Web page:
Here Comes Erbil

Adam Balchin discusses the benefits and challenges of working in Erbil

Adam Balchin, Al Tamimi.
Adam Balchin, Al Tamimi.

Adam Balchin, head of the Construction and Engineering practice at law firm Al Tamimi, discusses the benefits and challenges of working in Erbil

Arguably, the primary reason for Erbil’s success is the KRG’s 2006 Investment Law. This law provides for: equal treatment of foreign and local investors, the ability for investors to own all the capital of their projects and to repatriate profits in full. Furthermore, projects that meet certain criteria will receive the benefit of free or cheap land.

The most enticing stipulations are likely those that give investors a 10-year tax break and the freedom for foreign companies to not have to partner with local firms or have local shareholders operating in the region. This is complemented by a 2009 Iraqi law, which allows foreigners to own land in Iraq. The rebuilding and creation of key infrastructure has warranted the presence of a number of foreign investors from various sectors at the Erbil International Fair and has engendered construction opportunities.

In 2009, the annual Construction Fair showcasing building equipment and electrical appliances amassed 300 companies from 23 countries. With its large, proven oil reserves (estimated at 45 billion barrels), Kurdistan has also garnered attention from East Asia. South Korea has had a consulate in Erbil since 2008 to promote its country’s trade interests in Iraq, and to also enable scholarship and vocation opportunities for regional inhabitants. China also has plans on opening an office in the near future.

One of the biggest issues that companies face when establishing business in Erbil is ironically being affected by the same problems they are trying to fix. Services like water and electricity, although better than they used to be, are lacking. The Erbil municipality is only able to provide around 17 hours of electricity per day, while country-dwelling residents in Kurdistan may not have access to power at all. This will pose added costs and delays to any attempts at improving infrastructure.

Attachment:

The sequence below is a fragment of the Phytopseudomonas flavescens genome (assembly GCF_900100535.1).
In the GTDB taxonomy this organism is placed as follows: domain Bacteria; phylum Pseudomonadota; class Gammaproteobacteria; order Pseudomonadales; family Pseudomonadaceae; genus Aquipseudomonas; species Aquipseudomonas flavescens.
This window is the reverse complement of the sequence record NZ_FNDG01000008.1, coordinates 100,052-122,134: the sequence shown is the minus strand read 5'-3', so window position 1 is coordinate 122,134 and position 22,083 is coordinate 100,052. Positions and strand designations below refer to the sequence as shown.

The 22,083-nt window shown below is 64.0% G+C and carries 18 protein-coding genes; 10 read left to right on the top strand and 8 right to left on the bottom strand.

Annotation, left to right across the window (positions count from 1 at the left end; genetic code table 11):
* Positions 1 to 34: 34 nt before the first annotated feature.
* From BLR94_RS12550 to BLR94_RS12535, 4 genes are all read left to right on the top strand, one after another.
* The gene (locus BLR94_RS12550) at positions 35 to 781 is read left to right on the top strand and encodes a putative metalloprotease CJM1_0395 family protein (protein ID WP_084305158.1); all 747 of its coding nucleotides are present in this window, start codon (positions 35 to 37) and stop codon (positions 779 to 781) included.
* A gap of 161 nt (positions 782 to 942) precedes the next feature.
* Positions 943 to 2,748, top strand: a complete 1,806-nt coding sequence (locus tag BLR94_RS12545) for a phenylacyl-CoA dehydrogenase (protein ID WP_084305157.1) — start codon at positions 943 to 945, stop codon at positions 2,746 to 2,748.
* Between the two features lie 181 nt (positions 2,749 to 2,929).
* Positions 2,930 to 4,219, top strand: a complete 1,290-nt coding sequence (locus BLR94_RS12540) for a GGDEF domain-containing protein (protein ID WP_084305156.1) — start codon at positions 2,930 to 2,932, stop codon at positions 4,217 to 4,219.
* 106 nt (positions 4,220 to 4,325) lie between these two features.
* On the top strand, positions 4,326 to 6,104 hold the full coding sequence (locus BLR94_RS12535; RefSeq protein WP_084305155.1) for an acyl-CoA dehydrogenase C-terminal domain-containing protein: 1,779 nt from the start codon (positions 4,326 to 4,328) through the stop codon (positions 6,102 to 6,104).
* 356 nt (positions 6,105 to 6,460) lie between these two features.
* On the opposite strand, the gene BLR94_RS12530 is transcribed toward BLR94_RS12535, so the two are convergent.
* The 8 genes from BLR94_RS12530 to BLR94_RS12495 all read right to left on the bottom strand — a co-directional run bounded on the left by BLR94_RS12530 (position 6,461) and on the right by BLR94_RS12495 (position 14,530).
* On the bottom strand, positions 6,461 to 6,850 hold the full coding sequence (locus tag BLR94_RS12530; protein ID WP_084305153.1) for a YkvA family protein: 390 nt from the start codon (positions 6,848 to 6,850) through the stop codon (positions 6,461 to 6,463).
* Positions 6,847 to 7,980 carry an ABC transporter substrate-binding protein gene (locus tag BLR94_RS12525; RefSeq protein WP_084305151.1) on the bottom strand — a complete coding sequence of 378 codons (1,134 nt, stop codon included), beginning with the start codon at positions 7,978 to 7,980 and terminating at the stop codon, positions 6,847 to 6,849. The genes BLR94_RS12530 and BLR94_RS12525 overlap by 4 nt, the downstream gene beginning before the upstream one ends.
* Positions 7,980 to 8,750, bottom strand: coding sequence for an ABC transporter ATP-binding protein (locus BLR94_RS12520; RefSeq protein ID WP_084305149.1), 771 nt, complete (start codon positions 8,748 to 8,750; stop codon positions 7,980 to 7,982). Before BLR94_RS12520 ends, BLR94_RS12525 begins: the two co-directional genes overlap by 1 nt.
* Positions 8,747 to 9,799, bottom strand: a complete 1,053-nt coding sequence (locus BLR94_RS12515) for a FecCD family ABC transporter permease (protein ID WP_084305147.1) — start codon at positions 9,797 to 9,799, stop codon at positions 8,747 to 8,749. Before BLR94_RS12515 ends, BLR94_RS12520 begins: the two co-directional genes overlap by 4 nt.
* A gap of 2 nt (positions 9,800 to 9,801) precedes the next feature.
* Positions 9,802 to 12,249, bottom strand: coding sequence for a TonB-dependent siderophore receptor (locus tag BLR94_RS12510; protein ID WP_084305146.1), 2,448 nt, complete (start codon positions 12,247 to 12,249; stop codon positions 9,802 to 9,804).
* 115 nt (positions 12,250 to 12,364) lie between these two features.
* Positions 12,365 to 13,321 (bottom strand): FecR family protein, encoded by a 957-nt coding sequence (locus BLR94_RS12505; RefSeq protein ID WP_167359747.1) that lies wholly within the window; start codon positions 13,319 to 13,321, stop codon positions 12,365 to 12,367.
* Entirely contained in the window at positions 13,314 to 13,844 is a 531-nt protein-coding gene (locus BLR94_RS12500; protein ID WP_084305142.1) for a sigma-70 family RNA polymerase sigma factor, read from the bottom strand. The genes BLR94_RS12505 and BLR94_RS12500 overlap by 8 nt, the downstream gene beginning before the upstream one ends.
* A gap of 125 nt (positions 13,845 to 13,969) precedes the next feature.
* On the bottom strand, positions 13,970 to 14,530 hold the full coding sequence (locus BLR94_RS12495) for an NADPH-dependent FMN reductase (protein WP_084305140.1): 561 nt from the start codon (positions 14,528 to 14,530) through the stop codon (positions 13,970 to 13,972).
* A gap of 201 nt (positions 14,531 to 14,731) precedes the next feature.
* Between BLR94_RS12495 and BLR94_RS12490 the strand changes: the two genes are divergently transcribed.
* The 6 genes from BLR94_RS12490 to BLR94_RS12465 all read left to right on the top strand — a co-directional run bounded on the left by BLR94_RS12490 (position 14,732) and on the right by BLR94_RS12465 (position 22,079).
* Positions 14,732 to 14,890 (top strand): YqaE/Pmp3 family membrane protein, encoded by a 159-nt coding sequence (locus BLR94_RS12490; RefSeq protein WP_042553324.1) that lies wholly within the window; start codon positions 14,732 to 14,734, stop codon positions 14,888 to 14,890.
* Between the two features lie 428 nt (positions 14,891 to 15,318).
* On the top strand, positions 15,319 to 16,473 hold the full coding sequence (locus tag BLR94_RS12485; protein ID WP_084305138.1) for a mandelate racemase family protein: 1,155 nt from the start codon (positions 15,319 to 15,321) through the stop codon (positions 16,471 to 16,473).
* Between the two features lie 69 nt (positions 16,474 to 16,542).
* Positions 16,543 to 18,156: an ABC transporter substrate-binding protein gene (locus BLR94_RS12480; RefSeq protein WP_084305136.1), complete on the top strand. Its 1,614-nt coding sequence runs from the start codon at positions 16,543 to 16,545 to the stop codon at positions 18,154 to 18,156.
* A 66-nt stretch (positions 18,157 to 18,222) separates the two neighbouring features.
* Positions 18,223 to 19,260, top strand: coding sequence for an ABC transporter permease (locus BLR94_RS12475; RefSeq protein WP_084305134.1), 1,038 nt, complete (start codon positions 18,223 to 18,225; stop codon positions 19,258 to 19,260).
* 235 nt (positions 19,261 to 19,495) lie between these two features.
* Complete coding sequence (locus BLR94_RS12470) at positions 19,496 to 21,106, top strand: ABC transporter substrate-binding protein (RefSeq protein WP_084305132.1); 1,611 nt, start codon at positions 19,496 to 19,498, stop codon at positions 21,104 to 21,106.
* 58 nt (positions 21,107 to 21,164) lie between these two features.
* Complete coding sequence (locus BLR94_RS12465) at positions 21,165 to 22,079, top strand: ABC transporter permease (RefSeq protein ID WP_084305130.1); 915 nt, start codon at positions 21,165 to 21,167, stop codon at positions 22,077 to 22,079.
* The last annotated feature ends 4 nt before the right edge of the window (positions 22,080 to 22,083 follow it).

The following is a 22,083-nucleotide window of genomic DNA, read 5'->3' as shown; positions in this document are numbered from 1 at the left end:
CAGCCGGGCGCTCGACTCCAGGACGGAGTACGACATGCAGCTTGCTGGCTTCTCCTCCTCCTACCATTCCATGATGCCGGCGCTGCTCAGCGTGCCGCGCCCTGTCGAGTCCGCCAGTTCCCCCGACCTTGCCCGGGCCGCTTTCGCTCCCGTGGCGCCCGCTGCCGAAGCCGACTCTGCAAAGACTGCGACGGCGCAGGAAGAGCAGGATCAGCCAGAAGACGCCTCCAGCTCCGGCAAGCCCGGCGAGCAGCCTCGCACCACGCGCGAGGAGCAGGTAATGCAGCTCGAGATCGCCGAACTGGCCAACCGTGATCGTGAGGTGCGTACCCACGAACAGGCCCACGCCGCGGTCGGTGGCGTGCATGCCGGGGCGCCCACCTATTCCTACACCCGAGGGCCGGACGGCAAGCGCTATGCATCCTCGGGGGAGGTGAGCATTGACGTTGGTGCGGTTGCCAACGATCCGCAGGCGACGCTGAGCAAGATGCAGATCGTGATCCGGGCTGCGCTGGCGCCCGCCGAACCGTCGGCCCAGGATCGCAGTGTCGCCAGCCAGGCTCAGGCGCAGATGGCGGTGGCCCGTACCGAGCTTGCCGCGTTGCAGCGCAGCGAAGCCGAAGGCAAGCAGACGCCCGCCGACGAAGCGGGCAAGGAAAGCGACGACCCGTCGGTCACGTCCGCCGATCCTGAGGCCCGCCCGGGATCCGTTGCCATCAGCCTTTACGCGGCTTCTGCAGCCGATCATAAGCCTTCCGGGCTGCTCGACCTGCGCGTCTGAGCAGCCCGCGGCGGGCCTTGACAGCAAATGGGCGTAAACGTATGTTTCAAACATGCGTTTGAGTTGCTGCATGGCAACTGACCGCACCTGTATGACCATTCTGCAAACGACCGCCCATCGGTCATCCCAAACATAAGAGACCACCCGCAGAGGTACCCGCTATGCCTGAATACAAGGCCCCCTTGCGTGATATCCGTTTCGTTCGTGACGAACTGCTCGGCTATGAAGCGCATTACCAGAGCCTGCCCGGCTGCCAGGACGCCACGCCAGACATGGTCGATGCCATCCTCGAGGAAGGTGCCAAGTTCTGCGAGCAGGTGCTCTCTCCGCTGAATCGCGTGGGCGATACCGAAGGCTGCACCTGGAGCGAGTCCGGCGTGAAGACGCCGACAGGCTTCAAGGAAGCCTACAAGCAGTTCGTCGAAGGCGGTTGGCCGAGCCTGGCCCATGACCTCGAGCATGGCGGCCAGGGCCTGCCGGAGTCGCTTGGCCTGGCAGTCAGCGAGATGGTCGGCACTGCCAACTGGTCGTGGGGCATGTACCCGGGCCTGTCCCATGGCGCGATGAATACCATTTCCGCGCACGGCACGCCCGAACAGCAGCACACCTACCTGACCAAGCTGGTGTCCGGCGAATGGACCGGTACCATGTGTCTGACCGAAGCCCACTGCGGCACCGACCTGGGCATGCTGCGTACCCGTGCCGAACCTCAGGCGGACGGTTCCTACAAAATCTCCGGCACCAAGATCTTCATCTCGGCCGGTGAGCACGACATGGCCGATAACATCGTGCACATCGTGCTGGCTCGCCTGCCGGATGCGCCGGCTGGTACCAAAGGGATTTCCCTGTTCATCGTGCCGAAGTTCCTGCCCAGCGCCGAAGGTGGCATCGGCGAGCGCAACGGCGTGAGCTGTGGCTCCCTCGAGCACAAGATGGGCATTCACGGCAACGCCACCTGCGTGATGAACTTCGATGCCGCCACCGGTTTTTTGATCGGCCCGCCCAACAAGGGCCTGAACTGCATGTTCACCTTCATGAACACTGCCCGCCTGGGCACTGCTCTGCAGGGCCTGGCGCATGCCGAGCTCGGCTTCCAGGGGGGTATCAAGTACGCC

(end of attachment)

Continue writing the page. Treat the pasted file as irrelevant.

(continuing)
The Kurdish language, culture, and history aside, the most crucial and current difference between Kurdistan and the rest of Iraq is its relative safety. Retired Army colonel Harry Schute believes that Kurdistan is safer than New Jersey. But Iraq has gained a reputation for violence and minimal security, a scare for tourists, investors and workers. In May 2007, two car bombs killed a total of 45 people and wounded 150.

A company has to be certain that its employees are going to have physical security and peace of mind. In spite of the bombings, Lufthansa and Austrian Airlines conduct four flights a week to Erbil, and certain countries, such as the UK, have specifically mentioned that traveling to Kurdistan does not pose the same risks as traveling to the rest of Iraq.

As Erbil seeks to reinvent itself, companies across the globe are keen to reap the benefits from this unique process. Although there will be a significant number of difficulties for current and future investors, Erbil’s economy is advancing at a lightning-fast pace because of its construction and development initiatives across all sectors.
As business grows, so will the need for legal assistance in a variety of areas for domestic and international clients alike. Al Tamimi is ready to assist clients embrace the exciting new challenges and opportunities in Erbil.


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